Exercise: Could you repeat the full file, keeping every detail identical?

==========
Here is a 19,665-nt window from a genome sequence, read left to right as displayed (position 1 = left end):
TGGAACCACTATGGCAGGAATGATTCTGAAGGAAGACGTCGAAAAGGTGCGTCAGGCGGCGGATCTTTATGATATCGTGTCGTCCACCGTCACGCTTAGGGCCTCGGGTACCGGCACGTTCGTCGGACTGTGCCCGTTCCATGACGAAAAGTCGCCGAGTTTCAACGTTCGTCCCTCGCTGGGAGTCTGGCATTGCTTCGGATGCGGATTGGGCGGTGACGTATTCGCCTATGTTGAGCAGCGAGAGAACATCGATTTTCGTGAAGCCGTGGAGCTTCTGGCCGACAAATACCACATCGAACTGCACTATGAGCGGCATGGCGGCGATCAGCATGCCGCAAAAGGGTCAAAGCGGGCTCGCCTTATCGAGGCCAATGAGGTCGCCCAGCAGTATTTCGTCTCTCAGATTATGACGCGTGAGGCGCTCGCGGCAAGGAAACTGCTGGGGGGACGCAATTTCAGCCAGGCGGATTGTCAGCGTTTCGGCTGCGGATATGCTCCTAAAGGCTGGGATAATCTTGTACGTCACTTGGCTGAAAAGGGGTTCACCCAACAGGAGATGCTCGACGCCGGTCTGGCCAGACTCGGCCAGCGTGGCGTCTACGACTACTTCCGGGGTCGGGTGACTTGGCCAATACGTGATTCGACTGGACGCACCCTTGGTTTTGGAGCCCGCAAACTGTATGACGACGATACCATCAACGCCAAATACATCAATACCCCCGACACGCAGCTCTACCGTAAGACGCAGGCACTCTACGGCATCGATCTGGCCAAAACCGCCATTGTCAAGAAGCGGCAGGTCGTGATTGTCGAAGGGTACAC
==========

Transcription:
Here is a 19,665-nt window from a genome sequence, read left to right as displayed (position 1 = left end):
TGGAACCACTATGGCAGGAATGATTCTGAAGGAAGACGTCGAAAAGGTGCGTCAGGCGGCGGATCTTTATGATATCGTGTCGTCCACCGTCACGCTTAGGGCCTCGGGTACCGGCACGTTCGTCGGACTGTGCCCGTTCCATGACGAAAAGTCGCCGAGTTTCAACGTTCGTCCCTCGCTGGGAGTCTGGCATTGCTTCGGATGCGGATTGGGCGGTGACGTATTCGCCTATGTTGAGCAGCGAGAGAACATCGATTTTCGTGAAGCCGTGGAGCTTCTGGCCGACAAATACCACATCGAACTGCACTATGAGCGGCATGGCGGCGATCAGCATGCCGCAAAAGGGTCAAAGCGGGCTCGCCTTATCGAGGCCAATGAGGTCGCCCAGCAGTATTTCGTCTCTCAGATTATGACGCGTGAGGCGCTCGCGGCAAGGAAACTGCTGGGGGGACGCAATTTCAGCCAGGCGGATTGTCAGCGTTTCGGCTGCGGATATGCTCCTAAAGGCTGGGATAATCTTGTACGTCACTTGGCTGAAAAGGGGTTCACCCAACAGGAGATGCTCGACGCCGGTCTGGCCAGACTCGGCCAGCGTGGCGTCTACGACTACTTCCGGGGTCGGGTGACTTGGCCAATACGTGATTCGACTGGACGCACCCTTGGTTTTGGAGCCCGCAAACTGTATGACGACGATACCATCAACGCCAAATACATCAATACCCCCGACACGCAGCTCTACCGTAAGACGCAGGCACTCTACGGCATCGATCTGGCCAAAACCGCCATTGTCAAGAAGCGGCAGGTCGTGATTGTCGAAGGGTACAC